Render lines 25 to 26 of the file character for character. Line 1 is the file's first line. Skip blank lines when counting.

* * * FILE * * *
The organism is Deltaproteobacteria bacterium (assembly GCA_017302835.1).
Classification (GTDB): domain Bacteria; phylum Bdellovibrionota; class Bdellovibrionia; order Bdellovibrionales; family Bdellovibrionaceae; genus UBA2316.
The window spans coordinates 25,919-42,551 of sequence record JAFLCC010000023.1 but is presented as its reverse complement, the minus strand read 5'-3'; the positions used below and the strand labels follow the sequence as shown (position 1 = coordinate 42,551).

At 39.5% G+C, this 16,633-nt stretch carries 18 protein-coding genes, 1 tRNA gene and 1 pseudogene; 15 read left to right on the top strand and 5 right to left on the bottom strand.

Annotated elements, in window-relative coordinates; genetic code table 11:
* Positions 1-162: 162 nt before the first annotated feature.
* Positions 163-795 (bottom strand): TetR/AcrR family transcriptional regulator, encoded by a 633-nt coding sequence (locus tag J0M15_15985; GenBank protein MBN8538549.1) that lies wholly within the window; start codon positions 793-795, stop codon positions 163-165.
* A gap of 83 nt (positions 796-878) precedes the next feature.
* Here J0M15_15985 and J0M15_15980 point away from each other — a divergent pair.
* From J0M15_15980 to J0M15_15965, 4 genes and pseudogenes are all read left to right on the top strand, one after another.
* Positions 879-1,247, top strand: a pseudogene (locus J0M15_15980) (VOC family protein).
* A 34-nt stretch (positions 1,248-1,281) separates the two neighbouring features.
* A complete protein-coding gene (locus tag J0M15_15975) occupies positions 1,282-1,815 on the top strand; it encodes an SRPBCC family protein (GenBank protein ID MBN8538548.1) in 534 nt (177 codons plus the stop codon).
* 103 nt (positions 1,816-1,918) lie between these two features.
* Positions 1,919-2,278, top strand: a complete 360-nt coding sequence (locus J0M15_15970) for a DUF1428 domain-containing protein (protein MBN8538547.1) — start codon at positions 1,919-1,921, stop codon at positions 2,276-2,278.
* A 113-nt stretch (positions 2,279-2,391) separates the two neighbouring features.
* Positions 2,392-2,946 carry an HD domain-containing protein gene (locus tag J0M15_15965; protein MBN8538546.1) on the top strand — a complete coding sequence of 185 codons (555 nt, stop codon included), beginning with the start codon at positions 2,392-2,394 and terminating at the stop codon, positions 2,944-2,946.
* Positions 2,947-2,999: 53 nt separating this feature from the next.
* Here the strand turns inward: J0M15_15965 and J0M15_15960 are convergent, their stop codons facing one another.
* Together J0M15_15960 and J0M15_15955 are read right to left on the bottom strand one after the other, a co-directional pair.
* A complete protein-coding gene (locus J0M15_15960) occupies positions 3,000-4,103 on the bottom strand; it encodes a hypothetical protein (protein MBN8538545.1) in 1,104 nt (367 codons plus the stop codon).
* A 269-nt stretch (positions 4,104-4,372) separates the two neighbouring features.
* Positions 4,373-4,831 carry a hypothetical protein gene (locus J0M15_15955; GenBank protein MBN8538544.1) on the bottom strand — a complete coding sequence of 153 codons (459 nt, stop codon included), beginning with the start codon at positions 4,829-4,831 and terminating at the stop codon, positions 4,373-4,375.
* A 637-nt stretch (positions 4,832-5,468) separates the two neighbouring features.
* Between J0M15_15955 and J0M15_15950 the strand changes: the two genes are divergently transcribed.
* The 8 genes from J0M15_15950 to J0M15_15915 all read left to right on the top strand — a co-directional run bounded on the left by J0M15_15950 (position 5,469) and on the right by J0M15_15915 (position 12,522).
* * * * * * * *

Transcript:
* Between J0M15_15955 and J0M15_15950 the strand changes: the two genes are divergently transcribed.
* The 8 genes from J0M15_15950 to J0M15_15915 all read left to right on the top strand — a co-directional run bounded on the left by J0M15_15950 (position 5,469) and on the right by J0M15_15915 (position 12,522).